Dinner time...: Keeping these guys fed is a full-time job.

The young birds will grow fast, and will fledge--leave their nest--sometime in mid July. They'll stay with their parents for about two months afterward, learning to hunt. First the parents catch prey and the young birds learn to snatch it from them in mid-air. When they get good at that, the chicks start learning to hunt on their own.

Here's the sobering truth, though: On average, only two juveniles successfully fledge per nest. And the first year is dangerous. But a peregrine that survives the first year has a good shot at a long life. Some birds have even lived to be 18-20, but that's not typical. An average lifespan is more likely somewhere between 2 and 8 years.

New pictures appear every few minutes on the High Bridge Falcon Cam daily photos site.

Here are earlier 2007 falcon updates, as well as the story of the 2006 season. Or learn more about peregrines, and get to know Athena.

Visitors to the museum get to name falcon chicks. Right now, we're taking name suggestions. Later on, we'll turn those into a visitor poll, and the names with the most votes will go to the chicks.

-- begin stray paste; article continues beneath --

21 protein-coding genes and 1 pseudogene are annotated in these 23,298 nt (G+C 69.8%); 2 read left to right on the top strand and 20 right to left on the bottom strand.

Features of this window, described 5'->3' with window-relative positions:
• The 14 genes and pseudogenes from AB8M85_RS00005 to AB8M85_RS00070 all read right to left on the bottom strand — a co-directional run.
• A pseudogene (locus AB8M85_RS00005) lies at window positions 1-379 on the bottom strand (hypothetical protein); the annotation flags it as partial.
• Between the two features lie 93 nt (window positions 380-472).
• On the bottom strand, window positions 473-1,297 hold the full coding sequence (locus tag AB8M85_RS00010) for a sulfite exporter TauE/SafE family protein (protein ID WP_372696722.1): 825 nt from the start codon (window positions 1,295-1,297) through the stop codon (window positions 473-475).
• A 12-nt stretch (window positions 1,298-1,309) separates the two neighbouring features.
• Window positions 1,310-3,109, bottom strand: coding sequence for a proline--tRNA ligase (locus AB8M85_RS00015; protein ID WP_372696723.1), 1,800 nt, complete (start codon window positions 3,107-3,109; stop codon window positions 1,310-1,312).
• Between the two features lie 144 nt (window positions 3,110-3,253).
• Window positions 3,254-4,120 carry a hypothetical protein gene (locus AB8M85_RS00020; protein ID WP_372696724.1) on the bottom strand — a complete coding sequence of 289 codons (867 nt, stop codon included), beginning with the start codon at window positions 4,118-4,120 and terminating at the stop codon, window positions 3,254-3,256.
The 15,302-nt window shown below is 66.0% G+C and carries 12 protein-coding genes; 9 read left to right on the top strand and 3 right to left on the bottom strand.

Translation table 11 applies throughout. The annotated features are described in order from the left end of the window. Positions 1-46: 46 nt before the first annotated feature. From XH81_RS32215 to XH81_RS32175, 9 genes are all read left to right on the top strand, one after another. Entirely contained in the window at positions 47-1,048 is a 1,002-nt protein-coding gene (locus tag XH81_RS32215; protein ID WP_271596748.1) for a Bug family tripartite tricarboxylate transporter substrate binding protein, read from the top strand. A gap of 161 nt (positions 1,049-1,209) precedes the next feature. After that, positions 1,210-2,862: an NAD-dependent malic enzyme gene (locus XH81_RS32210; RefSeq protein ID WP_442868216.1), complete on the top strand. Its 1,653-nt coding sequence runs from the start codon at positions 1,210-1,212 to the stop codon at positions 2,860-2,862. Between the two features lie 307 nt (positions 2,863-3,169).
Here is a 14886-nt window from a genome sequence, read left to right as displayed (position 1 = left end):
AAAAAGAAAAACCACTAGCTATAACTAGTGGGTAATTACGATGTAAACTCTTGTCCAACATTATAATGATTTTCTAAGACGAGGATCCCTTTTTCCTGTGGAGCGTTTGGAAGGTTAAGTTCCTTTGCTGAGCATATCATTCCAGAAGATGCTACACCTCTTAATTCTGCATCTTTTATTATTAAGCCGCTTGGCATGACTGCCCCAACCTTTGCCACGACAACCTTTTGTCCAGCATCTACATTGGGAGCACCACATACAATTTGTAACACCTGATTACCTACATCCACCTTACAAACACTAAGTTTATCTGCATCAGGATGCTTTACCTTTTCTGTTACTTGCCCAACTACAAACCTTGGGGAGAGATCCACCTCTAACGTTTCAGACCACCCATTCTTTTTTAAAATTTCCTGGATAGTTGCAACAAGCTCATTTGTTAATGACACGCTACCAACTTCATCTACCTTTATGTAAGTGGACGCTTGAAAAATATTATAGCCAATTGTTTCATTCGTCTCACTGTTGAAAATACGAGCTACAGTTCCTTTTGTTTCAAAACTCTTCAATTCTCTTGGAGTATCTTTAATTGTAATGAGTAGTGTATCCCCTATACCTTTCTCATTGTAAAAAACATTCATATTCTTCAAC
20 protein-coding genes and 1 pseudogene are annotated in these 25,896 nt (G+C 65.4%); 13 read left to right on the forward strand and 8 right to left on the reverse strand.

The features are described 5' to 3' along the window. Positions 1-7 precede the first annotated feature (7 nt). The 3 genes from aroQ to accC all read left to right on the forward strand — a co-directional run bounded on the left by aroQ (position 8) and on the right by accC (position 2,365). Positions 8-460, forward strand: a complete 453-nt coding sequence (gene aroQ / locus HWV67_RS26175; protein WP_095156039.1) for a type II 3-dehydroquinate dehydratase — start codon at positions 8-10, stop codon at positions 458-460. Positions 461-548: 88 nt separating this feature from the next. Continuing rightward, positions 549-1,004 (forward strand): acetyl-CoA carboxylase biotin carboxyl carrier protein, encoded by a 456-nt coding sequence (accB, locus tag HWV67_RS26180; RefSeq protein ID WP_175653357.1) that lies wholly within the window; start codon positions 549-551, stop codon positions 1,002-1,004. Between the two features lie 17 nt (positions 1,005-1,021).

Apr
16
2007

“Athena”—the female peregrine falcon at the High Bridge power plant nest box—laid her first egg of 2007 on Sunday, April 15. Peregrines usually lay three or four eggs each year, so we'll be watching for more in the next few days.


Athena's first egg, 2007: Hard to see, but it's there. (It's the orange blob by her foot.) Congratulations, Athena.

The male and female falcons share the 33-day incubation duties, which include turning the eggs regularly. (The birds don't incubate the eggs in earnest, though, until they've laid all the eggs they're going to lay.) If all goes well, the baby peregrines will hatch sometime in the second half of May.

You can get daily updates here on Science Buzz, or get hourly updates by visiting Xcel Energy's High Bridge daily photos page.


Falcon chicks: Baby peregrines are helpless when they hatch, but they grow at an astonishing rate. (Courtesy US Fish and Wildlife Service)
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More on peregrines from Science Buzz...